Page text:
Roasted Sweet Potatoes for Lag B’Omer
After the hectic pace of Passover and the excitement of Israeli Independence Day fireworks, Lag B’Omer—which this year begins the evening of May 22—can feel like a bit of an afterthought, or worse, a nuisance. To me, living in Israel, the holiday means bands of children wandering my Haifa neighborhood looking for broken furniture to throw onto a bonfire. On this night, I must not forget to close my windows and take in the clothes from the line, lest they be covered in the soot that lingers in the air, making it impossible to breathe.
Yes, this is a day when air pollution is at its worse, but also one when Jewish spirits run particularly high. Religious 3–year–old boys will finally be able to cut off their long locks for the first time since birth. Many weddings are celebrated on Lag B’Omer, a welcome exemption in the 49-day period between Passover and Shavuot during which marriage ceremonies are prohibited under Jewish law. Also considered a sign of Jewish strength, this is the holiday on which the pre-state Jewish fighting force, the Palmach, was established in 1941.
On the food front, Lag B’Omer is a time for roasting foil-wrapped potatoes over the bonfire. But white potatoes can be bland, am I right? I find bright-orange, intensely flavored Israeli sweet potatoes to be a much more enticing treat on this holiday. And, adding my own spiritual twist, notice that the orange from the sweet potatoes just happens to match the color of flames.
And sweet potatoes can be stuffed with all sorts of good things! Whether grilled over a fire or roasted on high heat in your oven, sweet potatoes are delicious stuffed with any combination of grains, legumes, fresh cheeses, olives and fresh vegetables, then garnished with spices like za’atar and sumac. In this “jacket potato” form, they are transformed in my mind from an American Thanksgiving staple to a late-spring, Middle Eastern all-in-one meal.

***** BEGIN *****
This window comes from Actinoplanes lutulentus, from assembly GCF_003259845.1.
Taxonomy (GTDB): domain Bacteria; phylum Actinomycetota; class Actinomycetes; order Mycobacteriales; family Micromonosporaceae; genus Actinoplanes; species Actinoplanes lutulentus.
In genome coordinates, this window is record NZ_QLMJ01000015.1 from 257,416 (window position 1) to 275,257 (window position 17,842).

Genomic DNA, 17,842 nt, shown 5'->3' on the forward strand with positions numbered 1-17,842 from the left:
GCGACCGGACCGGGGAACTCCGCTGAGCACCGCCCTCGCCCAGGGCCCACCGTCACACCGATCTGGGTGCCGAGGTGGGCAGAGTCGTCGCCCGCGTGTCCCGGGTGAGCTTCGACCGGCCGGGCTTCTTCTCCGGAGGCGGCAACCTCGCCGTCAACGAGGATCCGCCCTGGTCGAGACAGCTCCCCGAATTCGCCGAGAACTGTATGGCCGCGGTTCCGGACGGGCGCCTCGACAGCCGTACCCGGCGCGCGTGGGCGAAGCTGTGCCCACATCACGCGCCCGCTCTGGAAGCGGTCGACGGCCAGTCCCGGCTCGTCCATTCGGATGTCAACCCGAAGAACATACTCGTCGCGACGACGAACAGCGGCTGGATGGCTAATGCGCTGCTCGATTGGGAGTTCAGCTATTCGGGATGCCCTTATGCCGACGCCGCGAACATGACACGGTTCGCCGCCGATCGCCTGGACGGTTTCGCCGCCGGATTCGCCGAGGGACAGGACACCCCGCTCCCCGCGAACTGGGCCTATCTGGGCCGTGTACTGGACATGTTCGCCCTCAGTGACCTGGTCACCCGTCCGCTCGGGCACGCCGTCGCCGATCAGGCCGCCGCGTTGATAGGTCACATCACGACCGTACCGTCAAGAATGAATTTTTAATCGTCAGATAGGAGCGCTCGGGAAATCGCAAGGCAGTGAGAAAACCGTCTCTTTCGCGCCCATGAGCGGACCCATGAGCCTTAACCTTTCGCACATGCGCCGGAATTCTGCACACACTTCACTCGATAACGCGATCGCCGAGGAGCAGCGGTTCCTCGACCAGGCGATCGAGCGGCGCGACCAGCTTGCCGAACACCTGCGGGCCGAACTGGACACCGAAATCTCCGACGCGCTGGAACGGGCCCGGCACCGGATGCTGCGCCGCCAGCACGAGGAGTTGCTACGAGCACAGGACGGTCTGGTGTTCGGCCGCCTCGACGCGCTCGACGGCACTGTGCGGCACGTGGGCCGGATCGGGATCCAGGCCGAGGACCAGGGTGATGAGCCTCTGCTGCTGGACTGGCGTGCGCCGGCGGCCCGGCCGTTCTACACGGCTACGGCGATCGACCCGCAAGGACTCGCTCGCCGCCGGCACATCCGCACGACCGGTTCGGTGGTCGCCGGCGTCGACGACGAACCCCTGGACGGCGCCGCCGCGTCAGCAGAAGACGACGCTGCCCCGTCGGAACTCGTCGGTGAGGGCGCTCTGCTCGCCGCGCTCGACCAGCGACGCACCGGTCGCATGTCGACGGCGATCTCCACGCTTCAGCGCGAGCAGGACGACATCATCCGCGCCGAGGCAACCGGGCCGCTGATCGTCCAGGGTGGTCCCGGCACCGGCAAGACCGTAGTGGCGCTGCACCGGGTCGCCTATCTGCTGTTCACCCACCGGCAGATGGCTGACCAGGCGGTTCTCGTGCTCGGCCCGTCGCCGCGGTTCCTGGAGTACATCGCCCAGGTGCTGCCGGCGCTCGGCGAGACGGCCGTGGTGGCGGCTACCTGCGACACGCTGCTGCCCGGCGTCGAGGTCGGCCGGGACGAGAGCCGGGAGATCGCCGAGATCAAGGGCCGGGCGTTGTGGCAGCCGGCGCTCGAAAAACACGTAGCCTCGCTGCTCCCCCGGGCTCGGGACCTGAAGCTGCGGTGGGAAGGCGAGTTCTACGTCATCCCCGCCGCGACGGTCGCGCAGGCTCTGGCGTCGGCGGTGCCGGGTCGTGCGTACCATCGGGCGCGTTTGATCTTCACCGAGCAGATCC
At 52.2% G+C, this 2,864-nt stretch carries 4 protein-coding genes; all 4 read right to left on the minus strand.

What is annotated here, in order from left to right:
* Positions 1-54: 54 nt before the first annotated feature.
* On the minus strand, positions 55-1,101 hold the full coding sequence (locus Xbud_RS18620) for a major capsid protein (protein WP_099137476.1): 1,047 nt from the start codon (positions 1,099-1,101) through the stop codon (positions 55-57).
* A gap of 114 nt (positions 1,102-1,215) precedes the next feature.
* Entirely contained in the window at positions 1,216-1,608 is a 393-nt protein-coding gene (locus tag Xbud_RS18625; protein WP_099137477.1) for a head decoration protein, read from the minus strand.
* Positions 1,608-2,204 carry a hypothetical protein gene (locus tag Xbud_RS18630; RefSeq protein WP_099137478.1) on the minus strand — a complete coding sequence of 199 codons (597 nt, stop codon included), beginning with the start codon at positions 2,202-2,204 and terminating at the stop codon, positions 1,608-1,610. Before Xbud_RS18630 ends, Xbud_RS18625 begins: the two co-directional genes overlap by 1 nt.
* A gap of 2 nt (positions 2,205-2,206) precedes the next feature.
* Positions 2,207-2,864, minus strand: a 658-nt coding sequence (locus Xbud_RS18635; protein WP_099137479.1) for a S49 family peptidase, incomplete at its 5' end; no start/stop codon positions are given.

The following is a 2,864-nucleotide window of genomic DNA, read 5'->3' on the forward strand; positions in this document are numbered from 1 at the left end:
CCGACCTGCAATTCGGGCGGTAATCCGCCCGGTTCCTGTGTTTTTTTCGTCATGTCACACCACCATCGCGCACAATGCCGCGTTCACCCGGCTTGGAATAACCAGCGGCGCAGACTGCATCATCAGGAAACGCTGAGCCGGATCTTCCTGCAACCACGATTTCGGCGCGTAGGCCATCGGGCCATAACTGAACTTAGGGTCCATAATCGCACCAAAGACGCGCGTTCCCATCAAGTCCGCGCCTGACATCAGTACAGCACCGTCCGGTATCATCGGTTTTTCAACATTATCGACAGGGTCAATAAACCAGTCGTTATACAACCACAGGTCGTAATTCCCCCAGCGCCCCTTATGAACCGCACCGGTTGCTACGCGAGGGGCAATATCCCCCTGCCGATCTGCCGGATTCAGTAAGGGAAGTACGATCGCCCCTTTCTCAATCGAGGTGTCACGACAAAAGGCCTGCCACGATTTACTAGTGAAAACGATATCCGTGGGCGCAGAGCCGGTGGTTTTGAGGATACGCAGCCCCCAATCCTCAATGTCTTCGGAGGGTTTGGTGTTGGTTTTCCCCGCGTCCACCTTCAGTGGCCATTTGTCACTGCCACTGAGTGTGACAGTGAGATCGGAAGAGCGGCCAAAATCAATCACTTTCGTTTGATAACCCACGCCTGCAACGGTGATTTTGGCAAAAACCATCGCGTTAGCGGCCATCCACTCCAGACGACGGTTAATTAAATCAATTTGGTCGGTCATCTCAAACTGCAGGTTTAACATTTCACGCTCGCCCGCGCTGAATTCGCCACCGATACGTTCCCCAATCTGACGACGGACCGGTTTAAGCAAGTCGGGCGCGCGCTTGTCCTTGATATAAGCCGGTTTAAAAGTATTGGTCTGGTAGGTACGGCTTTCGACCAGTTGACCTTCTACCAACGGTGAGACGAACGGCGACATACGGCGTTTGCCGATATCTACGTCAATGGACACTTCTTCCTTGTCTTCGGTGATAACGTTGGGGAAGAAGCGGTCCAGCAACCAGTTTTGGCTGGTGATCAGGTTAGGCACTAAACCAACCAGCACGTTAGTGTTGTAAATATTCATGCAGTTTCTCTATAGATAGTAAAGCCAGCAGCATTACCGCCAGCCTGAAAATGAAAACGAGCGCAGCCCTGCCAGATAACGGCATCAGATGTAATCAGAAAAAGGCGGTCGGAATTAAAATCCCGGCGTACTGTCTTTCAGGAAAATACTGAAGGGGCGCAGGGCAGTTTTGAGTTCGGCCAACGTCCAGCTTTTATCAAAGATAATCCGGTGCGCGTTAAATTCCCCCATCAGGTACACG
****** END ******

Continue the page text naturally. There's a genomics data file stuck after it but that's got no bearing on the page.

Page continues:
This year as I’m shuttering my windows, I’ll be thankful that my three little boys are not yet old enough to get involved in the dangers that go along with all-night bonfires and other assorted shenanigans. However, I will no doubt reflect on how they are in fact starting to be old enough to make their own choices—even if they are only as small as what toppings they would like to add to their sweet potatoes.
Orange-fleshed, extra-large sweet potatoes (one potato per person)
Aluminum foil for wrapping
1/2 cup raw bulgur wheat (yields 1 1/2 cups cooked)
3/4 cup raw black lentils (yields 1 1/2 cups cooked)
4 to 5 hardboiled eggs, chopped
1 cup pitted green olives, chopped
1 cup grated or crumbled feta cheese
1 cup full-fat sour cream
3 to 4 green onions, chopped
Nigella seed, za’atar, sumac and paprika for garnish
1. Preheat oven to 500°.
2. Scrub as many large sweet potatoes as you need—one per person. Wrap individually with foil and place on a parchment paper- or foil-lined baking tray.
3. Roast for 1 to 1 1/2 hours, until very tender when pierced with a butter knife. While the potatoes roast, prepare the toppings:
For bulgur wheat: In a fine mesh strainer, rinse bulgur wheat with cold water until the water runs clear. Shake off excess water and place in a medium bowl. Pour boiling water (from a tea kettle or heated in the microwave) over to cover the bulgur, then cover the bowl with a dinner plate. Let sit 10 to 15 minutes until bulgur is soft and most of the water has been absorbed. Drain of any excess water, fluff with a fork, and set aside to cool.
For black lentils: In a fine mesh strainer, rinse lentils with cold water until the water runs clear. Place in a small pot and cover the lentils with water by 2 inches. Bring water to a boil, lower to a simmer, and let lentils cook for 20 minutes, or until soft. Drain and set aside to cool. Sprinkle with a pinch of salt or to taste.
For hardboiled eggs: Place eggs in a medium pot and cover with water. Bring to a boil, then immediately reduce to a gentle simmer. Cook eggs for 15 minutes. Remove from stove and drain. Fill up pot with cold water and let the eggs cool. Peel and roughly chop eggs. Garnish with za’atar if desired.
4. Remove sweet potatoes from oven and let cool. Store in refrigerator and take out 1 hour before serving to let the potatoes come to room temperature. Or, serve sweet potatoes hot.
5. To serve, cut a line down the middle of each sweet potato with a butter knife. Using a fork, loosen the inside flesh a bit. Serve alongside little dishes of toppings and have guests prepare their own potatoes.